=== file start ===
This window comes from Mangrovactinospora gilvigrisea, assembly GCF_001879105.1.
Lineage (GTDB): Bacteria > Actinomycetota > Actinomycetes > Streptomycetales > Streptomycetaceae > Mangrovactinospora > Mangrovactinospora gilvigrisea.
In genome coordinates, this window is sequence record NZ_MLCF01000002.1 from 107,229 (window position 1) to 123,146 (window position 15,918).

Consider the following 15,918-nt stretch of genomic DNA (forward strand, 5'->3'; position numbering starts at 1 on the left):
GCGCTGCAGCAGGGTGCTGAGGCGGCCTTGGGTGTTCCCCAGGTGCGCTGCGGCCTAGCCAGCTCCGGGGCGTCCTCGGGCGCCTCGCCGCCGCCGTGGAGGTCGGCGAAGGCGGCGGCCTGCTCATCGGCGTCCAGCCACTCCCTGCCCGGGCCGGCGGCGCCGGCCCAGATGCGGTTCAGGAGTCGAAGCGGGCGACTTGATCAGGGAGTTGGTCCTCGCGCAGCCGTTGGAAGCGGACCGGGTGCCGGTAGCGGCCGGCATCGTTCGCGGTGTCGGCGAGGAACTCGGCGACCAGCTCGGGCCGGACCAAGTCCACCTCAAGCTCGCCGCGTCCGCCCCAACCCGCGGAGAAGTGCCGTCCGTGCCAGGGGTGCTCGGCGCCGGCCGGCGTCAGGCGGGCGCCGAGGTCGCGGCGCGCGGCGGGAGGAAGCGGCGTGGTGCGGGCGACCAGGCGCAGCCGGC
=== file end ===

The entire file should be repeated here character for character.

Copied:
This window comes from Mangrovactinospora gilvigrisea, assembly GCF_001879105.1.
Lineage (GTDB): Bacteria > Actinomycetota > Actinomycetes > Streptomycetales > Streptomycetaceae > Mangrovactinospora > Mangrovactinospora gilvigrisea.
In genome coordinates, this window is sequence record NZ_MLCF01000002.1 from 107,229 (window position 1) to 123,146 (window position 15,918).

Consider the following 15,918-nt stretch of genomic DNA (forward strand, 5'->3'; position numbering starts at 1 on the left):
GCGCTGCAGCAGGGTGCTGAGGCGGCCTTGGGTGTTCCCCAGGTGCGCTGCGGCCTAGCCAGCTCCGGGGCGTCCTCGGGCGCCTCGCCGCCGCCGTGGAGGTCGGCGAAGGCGGCGGCCTGCTCATCGGCGTCCAGCCACTCCCTGCCCGGGCCGGCGGCGCCGGCCCAGATGCGGTTCAGGAGTCGAAGCGGGCGACTTGATCAGGGAGTTGGTCCTCGCGCAGCCGTTGGAAGCGGACCGGGTGCCGGTAGCGGCCGGCATCGTTCGCGGTGTCGGCGAGGAACTCGGCGACCAGCTCGGGCCGGACCAAGTCCACCTCAAGCTCGCCGCGTCCGCCCCAACCCGCGGAGAAGTGCCGTCCGTGCCAGGGGTGCTCGGCGCCGGCCGGCGTCAGGCGGGCGCCGAGGTCGCGGCGCGCGGCGGGAGGAAGCGGCGTGGTGCGGGCGACCAGGCGCAGCCGGC